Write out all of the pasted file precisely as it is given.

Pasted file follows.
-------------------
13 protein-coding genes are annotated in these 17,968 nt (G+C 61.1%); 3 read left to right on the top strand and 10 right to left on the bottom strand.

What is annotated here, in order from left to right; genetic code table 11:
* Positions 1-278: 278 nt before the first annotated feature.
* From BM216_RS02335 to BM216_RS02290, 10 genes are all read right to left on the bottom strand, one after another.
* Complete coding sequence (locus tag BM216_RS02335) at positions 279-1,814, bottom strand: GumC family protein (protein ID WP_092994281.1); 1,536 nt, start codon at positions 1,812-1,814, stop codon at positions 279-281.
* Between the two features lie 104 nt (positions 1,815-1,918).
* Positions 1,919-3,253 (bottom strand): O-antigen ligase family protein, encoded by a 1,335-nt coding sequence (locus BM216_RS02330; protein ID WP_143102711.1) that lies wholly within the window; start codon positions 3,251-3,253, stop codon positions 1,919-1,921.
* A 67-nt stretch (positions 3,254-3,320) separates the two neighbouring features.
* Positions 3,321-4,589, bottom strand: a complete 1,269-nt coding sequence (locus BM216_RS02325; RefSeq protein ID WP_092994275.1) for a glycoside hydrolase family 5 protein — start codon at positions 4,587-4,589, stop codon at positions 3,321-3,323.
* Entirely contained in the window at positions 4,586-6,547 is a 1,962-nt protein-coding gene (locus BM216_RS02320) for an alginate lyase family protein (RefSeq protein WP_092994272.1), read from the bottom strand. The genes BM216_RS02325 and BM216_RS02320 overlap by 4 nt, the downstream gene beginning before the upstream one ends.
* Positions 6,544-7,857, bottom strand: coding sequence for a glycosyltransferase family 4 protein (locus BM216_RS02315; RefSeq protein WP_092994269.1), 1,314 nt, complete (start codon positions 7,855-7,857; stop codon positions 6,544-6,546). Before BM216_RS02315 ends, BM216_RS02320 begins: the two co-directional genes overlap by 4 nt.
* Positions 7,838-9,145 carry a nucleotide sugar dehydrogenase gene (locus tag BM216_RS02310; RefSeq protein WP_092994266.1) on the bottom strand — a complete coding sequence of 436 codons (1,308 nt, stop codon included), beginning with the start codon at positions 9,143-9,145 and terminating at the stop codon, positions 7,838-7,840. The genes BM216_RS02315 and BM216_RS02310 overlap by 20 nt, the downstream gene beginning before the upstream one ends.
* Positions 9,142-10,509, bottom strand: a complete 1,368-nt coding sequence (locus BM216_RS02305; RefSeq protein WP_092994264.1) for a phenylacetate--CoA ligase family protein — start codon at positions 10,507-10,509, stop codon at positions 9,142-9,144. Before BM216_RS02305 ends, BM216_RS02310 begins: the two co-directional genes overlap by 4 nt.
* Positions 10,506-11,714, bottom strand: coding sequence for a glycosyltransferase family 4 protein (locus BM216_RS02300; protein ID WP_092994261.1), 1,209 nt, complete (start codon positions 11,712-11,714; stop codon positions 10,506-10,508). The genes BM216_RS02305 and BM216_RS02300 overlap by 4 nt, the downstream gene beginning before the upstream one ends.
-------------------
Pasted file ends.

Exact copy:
13 protein-coding genes are annotated in these 17,968 nt (G+C 61.1%); 3 read left to right on the top strand and 10 right to left on the bottom strand.

What is annotated here, in order from left to right; genetic code table 11:
* Positions 1-278: 278 nt before the first annotated feature.
* From BM216_RS02335 to BM216_RS02290, 10 genes are all read right to left on the bottom strand, one after another.
* Complete coding sequence (locus tag BM216_RS02335) at positions 279-1,814, bottom strand: GumC family protein (protein ID WP_092994281.1); 1,536 nt, start codon at positions 1,812-1,814, stop codon at positions 279-281.
* Between the two features lie 104 nt (positions 1,815-1,918).
* Positions 1,919-3,253 (bottom strand): O-antigen ligase family protein, encoded by a 1,335-nt coding sequence (locus BM216_RS02330; protein ID WP_143102711.1) that lies wholly within the window; start codon positions 3,251-3,253, stop codon positions 1,919-1,921.
* A 67-nt stretch (positions 3,254-3,320) separates the two neighbouring features.
* Positions 3,321-4,589, bottom strand: a complete 1,269-nt coding sequence (locus BM216_RS02325; RefSeq protein ID WP_092994275.1) for a glycoside hydrolase family 5 protein — start codon at positions 4,587-4,589, stop codon at positions 3,321-3,323.
* Entirely contained in the window at positions 4,586-6,547 is a 1,962-nt protein-coding gene (locus BM216_RS02320) for an alginate lyase family protein (RefSeq protein WP_092994272.1), read from the bottom strand. The genes BM216_RS02325 and BM216_RS02320 overlap by 4 nt, the downstream gene beginning before the upstream one ends.
* Positions 6,544-7,857, bottom strand: coding sequence for a glycosyltransferase family 4 protein (locus BM216_RS02315; RefSeq protein WP_092994269.1), 1,314 nt, complete (start codon positions 7,855-7,857; stop codon positions 6,544-6,546). Before BM216_RS02315 ends, BM216_RS02320 begins: the two co-directional genes overlap by 4 nt.
* Positions 7,838-9,145 carry a nucleotide sugar dehydrogenase gene (locus tag BM216_RS02310; RefSeq protein WP_092994266.1) on the bottom strand — a complete coding sequence of 436 codons (1,308 nt, stop codon included), beginning with the start codon at positions 9,143-9,145 and terminating at the stop codon, positions 7,838-7,840. The genes BM216_RS02315 and BM216_RS02310 overlap by 20 nt, the downstream gene beginning before the upstream one ends.
* Positions 9,142-10,509, bottom strand: a complete 1,368-nt coding sequence (locus BM216_RS02305; RefSeq protein WP_092994264.1) for a phenylacetate--CoA ligase family protein — start codon at positions 10,507-10,509, stop codon at positions 9,142-9,144. Before BM216_RS02305 ends, BM216_RS02310 begins: the two co-directional genes overlap by 4 nt.
* Positions 10,506-11,714, bottom strand: coding sequence for a glycosyltransferase family 4 protein (locus BM216_RS02300; protein ID WP_092994261.1), 1,209 nt, complete (start codon positions 11,712-11,714; stop codon positions 10,506-10,508). The genes BM216_RS02305 and BM216_RS02300 overlap by 4 nt, the downstream gene beginning before the upstream one ends.